I also want to flag that, on Monday, after my briefing, the Deputy Secretary-General will be here to brief you on the high-level meeting with Heads of State and Government on “Financing the 2030 Agenda for Sustainable Development in the Era of COVID-19 and Beyond”. That meeting will take place on Tuesday morning. The meeting is convened by the Prime Ministers of Canada and Jamaica, as well as the Secretary-General. As you know, the first meeting of this kind was convened on 28 May with the purpose of enabling discussion and finding concrete financing solutions to the development emergency caused by the COVID-19 pandemic.
Ms. Mohammed will also brief on the ACT-Accelerator/COVAX Facility event, which will take place on Wednesday. She will discuss how to make solutions to the pandemic accessible to everyone. This event is convened by the Secretary-General, the President of South Africa, the Prime Minister of the United Kingdom and the World Health Organization (WHO). I want to add that Tuesday late morning, early afternoon, around midday or so, the Secretary-General will have a press briefing with the Prime Ministers of Canada and Jamaica after the COVID-19 Financing for Development meeting. That will be a virtual meeting only, that will be a press briefing only as the Secretary-General will remain in Conference Room 8, where the meeting is taking place, but we’ll share details with you on that a bit later.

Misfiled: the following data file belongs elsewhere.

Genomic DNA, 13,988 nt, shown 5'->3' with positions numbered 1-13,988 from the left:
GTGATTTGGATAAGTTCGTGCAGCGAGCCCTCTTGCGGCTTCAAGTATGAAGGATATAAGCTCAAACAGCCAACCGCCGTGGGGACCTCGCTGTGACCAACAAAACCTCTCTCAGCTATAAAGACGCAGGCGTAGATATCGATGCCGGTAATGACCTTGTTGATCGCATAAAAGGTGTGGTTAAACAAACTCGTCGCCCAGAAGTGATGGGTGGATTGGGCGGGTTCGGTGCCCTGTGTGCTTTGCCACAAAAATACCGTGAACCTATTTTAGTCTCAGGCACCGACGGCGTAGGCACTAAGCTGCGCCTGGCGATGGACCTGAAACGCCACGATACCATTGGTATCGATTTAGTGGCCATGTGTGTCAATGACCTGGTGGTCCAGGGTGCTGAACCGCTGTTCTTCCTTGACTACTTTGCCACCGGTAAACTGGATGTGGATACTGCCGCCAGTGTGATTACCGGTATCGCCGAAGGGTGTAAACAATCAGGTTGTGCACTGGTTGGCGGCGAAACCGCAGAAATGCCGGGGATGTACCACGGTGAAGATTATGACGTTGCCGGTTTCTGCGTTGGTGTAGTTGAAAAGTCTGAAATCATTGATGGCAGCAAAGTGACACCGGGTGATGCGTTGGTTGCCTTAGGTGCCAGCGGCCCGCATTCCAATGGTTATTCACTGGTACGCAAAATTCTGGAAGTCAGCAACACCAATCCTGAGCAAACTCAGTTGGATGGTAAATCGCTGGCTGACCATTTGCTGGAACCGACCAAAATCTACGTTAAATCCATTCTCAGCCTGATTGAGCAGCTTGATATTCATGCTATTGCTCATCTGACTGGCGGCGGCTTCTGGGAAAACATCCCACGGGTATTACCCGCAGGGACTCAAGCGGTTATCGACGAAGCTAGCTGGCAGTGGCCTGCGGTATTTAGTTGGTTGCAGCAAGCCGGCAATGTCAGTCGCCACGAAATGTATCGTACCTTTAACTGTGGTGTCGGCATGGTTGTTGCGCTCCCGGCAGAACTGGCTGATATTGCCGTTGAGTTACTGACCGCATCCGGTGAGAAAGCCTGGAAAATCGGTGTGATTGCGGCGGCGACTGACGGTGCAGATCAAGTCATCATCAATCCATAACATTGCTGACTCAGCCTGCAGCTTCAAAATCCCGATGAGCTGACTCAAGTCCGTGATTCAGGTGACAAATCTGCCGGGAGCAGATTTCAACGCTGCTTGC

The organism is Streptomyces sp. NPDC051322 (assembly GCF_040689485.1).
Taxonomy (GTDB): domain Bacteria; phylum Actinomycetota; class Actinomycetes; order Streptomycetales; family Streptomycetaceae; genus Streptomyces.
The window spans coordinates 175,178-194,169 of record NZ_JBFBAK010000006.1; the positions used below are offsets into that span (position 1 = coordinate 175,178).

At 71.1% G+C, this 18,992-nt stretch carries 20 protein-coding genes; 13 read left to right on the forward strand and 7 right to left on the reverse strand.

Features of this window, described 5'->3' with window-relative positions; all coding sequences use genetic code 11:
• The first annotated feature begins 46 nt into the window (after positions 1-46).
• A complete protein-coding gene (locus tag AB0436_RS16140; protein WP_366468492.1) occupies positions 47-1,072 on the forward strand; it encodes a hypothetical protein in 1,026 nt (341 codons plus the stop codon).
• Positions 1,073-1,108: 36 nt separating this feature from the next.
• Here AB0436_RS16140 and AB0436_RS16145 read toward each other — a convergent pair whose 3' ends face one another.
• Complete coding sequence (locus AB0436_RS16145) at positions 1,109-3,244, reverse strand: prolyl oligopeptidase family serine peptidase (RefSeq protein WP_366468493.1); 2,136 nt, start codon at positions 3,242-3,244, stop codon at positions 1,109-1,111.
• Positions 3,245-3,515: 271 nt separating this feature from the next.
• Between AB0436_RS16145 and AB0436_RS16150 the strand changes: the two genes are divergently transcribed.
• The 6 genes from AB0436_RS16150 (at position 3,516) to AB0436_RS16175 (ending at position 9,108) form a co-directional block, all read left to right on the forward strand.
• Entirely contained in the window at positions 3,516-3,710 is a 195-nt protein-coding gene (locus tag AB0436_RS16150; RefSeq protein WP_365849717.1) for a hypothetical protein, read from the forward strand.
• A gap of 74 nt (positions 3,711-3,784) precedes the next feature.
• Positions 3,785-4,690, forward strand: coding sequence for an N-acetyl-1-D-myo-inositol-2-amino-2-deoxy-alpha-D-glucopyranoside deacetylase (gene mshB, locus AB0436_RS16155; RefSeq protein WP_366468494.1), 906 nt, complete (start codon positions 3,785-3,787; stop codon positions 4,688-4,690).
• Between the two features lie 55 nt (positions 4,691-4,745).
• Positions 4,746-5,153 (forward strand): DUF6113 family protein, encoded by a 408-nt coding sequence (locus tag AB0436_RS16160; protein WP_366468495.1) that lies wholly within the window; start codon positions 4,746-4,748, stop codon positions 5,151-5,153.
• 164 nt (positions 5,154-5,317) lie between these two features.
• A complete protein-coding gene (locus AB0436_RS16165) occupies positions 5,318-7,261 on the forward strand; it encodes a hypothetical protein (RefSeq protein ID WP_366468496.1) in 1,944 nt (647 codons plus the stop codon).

**Security Council — Sudan
The Security Council held an open meeting on Sudan today. The Under‑Secretary-General for Political and Peacebuilding Affairs, Rosemary DiCarlo, said that, despite the pandemic, Sudan’s political transition continues to move in the right direction but that we are also mindful of the significant work ahead. Ms. DiCarlo said that planning for the new UN Mission in Sudan, to be known as UNITAMS, is progressing and is intended to enable a new and innovative way of working, fostering maximum cooperation and integration among various UN entities.